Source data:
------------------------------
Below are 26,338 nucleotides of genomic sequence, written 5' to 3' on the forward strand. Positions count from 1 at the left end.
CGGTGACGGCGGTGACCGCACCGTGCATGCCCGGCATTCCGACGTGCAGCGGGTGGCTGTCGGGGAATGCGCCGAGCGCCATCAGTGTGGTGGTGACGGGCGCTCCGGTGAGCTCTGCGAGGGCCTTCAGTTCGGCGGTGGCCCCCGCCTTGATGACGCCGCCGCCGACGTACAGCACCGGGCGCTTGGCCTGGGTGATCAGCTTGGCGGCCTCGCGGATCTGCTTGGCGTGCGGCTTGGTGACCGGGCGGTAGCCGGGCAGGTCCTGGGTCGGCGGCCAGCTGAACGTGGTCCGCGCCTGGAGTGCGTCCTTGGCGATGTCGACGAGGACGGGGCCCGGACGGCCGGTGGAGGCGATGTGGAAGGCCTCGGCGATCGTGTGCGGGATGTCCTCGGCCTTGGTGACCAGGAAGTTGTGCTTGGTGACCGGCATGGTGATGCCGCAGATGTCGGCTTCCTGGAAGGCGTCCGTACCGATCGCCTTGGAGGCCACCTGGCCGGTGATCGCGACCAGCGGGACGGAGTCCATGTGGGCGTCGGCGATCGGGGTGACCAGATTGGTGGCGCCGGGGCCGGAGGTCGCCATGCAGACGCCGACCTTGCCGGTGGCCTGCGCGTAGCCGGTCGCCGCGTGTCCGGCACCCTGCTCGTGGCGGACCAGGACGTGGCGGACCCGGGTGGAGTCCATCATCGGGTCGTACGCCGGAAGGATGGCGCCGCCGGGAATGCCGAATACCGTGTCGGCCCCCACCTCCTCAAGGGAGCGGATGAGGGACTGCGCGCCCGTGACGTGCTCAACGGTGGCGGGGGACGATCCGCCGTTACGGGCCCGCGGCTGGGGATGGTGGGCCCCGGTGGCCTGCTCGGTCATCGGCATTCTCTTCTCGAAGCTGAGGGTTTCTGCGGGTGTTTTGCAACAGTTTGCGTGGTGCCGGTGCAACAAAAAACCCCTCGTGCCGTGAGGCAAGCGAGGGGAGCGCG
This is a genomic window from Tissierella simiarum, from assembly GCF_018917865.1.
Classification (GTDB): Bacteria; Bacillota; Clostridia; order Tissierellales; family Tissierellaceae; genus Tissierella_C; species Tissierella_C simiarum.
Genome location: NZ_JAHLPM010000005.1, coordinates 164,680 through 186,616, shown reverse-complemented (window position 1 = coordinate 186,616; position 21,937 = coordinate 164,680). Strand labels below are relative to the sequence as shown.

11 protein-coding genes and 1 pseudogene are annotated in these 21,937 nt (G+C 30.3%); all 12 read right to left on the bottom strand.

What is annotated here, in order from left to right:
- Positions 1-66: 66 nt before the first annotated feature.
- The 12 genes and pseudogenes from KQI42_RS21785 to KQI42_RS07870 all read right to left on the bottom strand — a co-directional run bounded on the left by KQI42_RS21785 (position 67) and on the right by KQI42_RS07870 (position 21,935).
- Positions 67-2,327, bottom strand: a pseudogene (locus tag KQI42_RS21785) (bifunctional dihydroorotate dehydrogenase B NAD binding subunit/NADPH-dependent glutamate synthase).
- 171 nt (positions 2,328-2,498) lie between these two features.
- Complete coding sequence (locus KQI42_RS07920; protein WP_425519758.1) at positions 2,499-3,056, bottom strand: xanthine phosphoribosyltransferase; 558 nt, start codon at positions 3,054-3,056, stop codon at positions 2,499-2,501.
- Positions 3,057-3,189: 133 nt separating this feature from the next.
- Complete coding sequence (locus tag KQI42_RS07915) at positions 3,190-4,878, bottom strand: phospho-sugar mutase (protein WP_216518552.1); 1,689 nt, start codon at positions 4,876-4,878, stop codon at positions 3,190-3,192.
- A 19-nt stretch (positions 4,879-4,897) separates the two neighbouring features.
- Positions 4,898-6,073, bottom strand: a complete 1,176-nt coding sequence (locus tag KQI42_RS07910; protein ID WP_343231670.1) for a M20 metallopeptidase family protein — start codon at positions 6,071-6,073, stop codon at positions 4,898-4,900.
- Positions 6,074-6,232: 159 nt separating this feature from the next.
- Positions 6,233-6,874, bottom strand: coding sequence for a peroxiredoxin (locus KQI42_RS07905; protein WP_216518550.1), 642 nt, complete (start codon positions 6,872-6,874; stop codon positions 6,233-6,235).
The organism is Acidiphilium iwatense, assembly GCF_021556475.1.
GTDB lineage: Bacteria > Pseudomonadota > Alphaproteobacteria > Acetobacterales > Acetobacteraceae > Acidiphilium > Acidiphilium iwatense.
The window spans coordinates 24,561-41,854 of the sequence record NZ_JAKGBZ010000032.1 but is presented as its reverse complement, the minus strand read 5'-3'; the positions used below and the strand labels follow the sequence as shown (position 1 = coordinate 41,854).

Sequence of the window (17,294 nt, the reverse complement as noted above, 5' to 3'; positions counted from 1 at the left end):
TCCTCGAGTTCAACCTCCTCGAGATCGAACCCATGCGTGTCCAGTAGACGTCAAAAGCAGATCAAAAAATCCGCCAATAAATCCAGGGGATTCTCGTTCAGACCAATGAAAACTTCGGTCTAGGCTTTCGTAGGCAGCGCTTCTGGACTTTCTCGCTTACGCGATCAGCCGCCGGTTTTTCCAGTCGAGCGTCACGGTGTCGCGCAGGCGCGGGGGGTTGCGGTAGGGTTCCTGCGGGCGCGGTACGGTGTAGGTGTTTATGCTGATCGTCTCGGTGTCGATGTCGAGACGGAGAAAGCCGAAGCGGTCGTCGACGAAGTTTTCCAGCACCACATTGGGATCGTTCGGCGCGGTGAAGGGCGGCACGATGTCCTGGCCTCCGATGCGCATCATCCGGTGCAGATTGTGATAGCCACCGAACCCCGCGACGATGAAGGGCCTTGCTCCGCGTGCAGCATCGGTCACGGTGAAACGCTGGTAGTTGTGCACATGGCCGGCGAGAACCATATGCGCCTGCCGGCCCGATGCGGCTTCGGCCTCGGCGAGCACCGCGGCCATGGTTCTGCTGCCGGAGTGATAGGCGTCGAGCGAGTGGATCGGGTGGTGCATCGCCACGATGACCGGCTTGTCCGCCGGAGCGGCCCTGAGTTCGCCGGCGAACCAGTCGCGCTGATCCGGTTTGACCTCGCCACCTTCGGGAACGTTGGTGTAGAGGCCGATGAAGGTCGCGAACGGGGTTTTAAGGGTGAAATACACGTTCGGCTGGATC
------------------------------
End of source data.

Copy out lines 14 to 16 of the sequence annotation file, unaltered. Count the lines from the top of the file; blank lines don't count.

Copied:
- Complete coding sequence (locus tag KQI42_RS07915) at positions 3,190-4,878, bottom strand: phospho-sugar mutase (protein WP_216518552.1); 1,689 nt, start codon at positions 4,876-4,878, stop codon at positions 3,190-3,192.
- A 19-nt stretch (positions 4,879-4,897) separates the two neighbouring features.
- Positions 4,898-6,073, bottom strand: a complete 1,176-nt coding sequence (locus tag KQI42_RS07910; protein ID WP_343231670.1) for a M20 metallopeptidase family protein — start codon at positions 6,071-6,073, stop codon at positions 4,898-4,900.